Degenerative Disc Disease

FAQs on Degenerative Disc Disease

What is degenerative disc disease?

Wear and tear on your spinal discs and joints is an inevitable part of aging. Disc degeneration is normal and, in itself, not a problem. Unfortunately, as a result of this degeneration, your discs, which normally function as shock absorbers between your vertebrae (spine bones), may stop working effectively. Also, bone spurs (small, bony protrusions on the surface of your bones) may develop. The malfunctioning discs and bone spurs can put pressure on or pinch adjacent nerves or the spinal cord, producing a very painful situation. Their progressive deterioration and problems associated with the process are known as degenerative disc disease.

What are the common symptoms of degenerative disc disease?

An aching, deep pain in the lower back which sometimes radiates to the legs is the most common symptom of degenerative disc disease. A stiff back in the morning may be the first symptom you notice. For the most part, degenerative disc disease is centered in the lumbar (lower back) and cervical (neck) regions, but it can occur anywhere along the spine. Lower back or neck pain may intensify when you’ve been sitting or standing for long time.

And specific activities like lifting heavy objects repeatedly can become more painful once degenerative disc disease has started to develop. Severe bouts of pain may persist for a couple of days or even for several months before they diminish, then continue on as milder, chronic pain over a prolonged period of time. On the other hand, many degenerative disc disease patients are not aware they have the disease because, in their case, there are no painful symptoms.

What is the cause of degenerative disc disease?

For the most part, degenerative disc disease is caused by wear and tear on the body Degenerative Disc Disease which naturally occurs with aging. Over time, the spine’s bones become less flexible and its ligaments thicken, placing more and more strain on your back. This, coupled with an injury or lifting repeatedly, is often enough to trigger degenerative disc disease.

The discs that separate each vertebra (spine bone) become thinner over time and lose their ability to provide proper cushioning and support. As a result, the vertebrae are forced to change the way they move. The discs may bulge or leak the cushioning fluid they contain and come in painful contact with spinal nerves.

Is degenerative disc disease dangerous?

Discs differ from muscles in that they have a minimal supply of blood. This limits their ability to repair themselves automatically when damage occurs. Untreated degenerative disc disease can become so painful and debilitating it seriously undermines your quality of life. If neglected, ongoing severe pain, difficulty walking or standing, and numbness or weakness in the legs may become increasingly persistent or even permanent.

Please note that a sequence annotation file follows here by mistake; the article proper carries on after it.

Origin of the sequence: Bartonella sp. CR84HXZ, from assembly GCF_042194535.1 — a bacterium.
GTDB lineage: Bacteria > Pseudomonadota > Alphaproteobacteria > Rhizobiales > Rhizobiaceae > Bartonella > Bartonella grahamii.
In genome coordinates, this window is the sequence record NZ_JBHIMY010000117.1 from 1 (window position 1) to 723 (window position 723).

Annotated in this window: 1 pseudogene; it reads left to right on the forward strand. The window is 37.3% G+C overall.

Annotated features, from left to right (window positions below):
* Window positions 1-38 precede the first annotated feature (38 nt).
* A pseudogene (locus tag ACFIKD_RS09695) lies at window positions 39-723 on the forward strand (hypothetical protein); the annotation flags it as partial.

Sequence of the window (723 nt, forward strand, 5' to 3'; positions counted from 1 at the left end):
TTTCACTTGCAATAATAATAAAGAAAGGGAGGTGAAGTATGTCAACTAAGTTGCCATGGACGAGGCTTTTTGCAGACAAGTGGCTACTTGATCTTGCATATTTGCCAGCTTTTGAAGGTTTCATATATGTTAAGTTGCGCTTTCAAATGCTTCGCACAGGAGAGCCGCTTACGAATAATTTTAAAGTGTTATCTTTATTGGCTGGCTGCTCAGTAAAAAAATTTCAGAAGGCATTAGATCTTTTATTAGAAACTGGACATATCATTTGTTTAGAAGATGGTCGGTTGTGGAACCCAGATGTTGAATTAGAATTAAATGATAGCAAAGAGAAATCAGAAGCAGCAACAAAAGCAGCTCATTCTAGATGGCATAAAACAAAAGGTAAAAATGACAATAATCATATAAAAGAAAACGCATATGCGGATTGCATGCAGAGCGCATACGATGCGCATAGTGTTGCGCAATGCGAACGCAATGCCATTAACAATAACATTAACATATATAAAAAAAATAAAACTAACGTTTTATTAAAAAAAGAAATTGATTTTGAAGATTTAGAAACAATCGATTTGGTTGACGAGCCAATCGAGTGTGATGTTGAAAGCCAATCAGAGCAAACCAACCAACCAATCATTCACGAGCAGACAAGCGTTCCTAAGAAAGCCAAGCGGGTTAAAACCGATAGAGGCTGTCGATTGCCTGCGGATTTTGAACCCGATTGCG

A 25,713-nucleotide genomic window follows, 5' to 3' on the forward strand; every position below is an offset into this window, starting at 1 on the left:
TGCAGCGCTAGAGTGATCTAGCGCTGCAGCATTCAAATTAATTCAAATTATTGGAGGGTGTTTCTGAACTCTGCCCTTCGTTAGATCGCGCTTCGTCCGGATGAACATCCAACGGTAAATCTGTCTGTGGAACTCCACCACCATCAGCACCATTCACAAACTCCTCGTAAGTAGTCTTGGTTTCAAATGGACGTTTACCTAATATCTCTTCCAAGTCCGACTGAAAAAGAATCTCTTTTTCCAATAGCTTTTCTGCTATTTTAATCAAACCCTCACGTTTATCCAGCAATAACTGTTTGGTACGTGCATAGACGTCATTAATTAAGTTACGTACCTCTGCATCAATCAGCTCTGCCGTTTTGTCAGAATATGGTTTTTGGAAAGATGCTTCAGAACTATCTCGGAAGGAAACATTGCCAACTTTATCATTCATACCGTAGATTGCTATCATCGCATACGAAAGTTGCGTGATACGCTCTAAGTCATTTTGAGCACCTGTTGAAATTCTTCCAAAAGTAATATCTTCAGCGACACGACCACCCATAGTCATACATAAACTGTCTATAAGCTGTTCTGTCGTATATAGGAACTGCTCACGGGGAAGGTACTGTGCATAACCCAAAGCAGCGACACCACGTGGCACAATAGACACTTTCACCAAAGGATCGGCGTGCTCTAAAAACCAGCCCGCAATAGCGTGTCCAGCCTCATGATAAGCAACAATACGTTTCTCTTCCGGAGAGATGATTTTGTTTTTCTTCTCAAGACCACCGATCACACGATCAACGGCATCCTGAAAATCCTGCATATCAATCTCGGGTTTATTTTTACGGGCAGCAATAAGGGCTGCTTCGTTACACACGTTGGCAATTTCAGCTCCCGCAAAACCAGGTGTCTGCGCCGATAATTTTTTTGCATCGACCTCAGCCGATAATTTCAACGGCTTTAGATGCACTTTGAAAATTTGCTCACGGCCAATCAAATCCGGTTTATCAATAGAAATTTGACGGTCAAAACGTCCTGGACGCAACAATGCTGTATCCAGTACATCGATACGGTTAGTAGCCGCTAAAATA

What factors increase the likelihood of your suffering from degenerative disc disease?

Most of us at some point in our lives will experience lower back pain due to degenerative disc disease.

Obesity, smoking, lifting heavy objects repeatedly, and heredity may increase the odds of disc degeneration progressing more rapidly.

How is degenerative disc disease diagnosed?

To identify your degenerative disc disease accurately, your doctor will consider your medical history, conduct a physical exam, and employ various diagnostic testing techniques. Several kinds of imaging technology are often used to form diagnosis. X-rays offer various views of the bones in the spine.

Magnetic resonance imaging (MRI) provides a way to see soft tissue, while CT scans reveal both spinal bones and soft tissue. Other ways to diagnose the causes of back pain include discography and myelography. Discography assesses pain levels, while myelography evaluates the ability of the spine to bear a patient’s weight.

How is degenerative disc disease treated?

Frequently, many of the symptoms associated with disc degeneration can be managed successfully by taking simple measures. These include bed rest; anti-inflammatory medications, e.g., ibuprofen; or steroids treatments. However, if these options provide no relief after a few months, surgery may be required.

How common is degenerative disc disease?

The number one cause of lost work and medical disability in the US is lower back pain. Its estimated annual cost based on workmen’s compensation benefits, medical expenses, and lost production is in the tens of billions of dollars.

As many as four out of every five Americans will suffer from a back- pain episode during their lifetime. Once they reach age 50, 85% of Americans will experience the symptoms of disc degeneration.

If you or a loved one lives in the Orange County area and are experiencing chronic low back pain, degenerative disc disease may be the issue. Let the California Pain Network help you. The Network connects those in pain with pain management Orange County trusts.

Simply fill out the contact form or call
(714) 261-9131 for assistance today!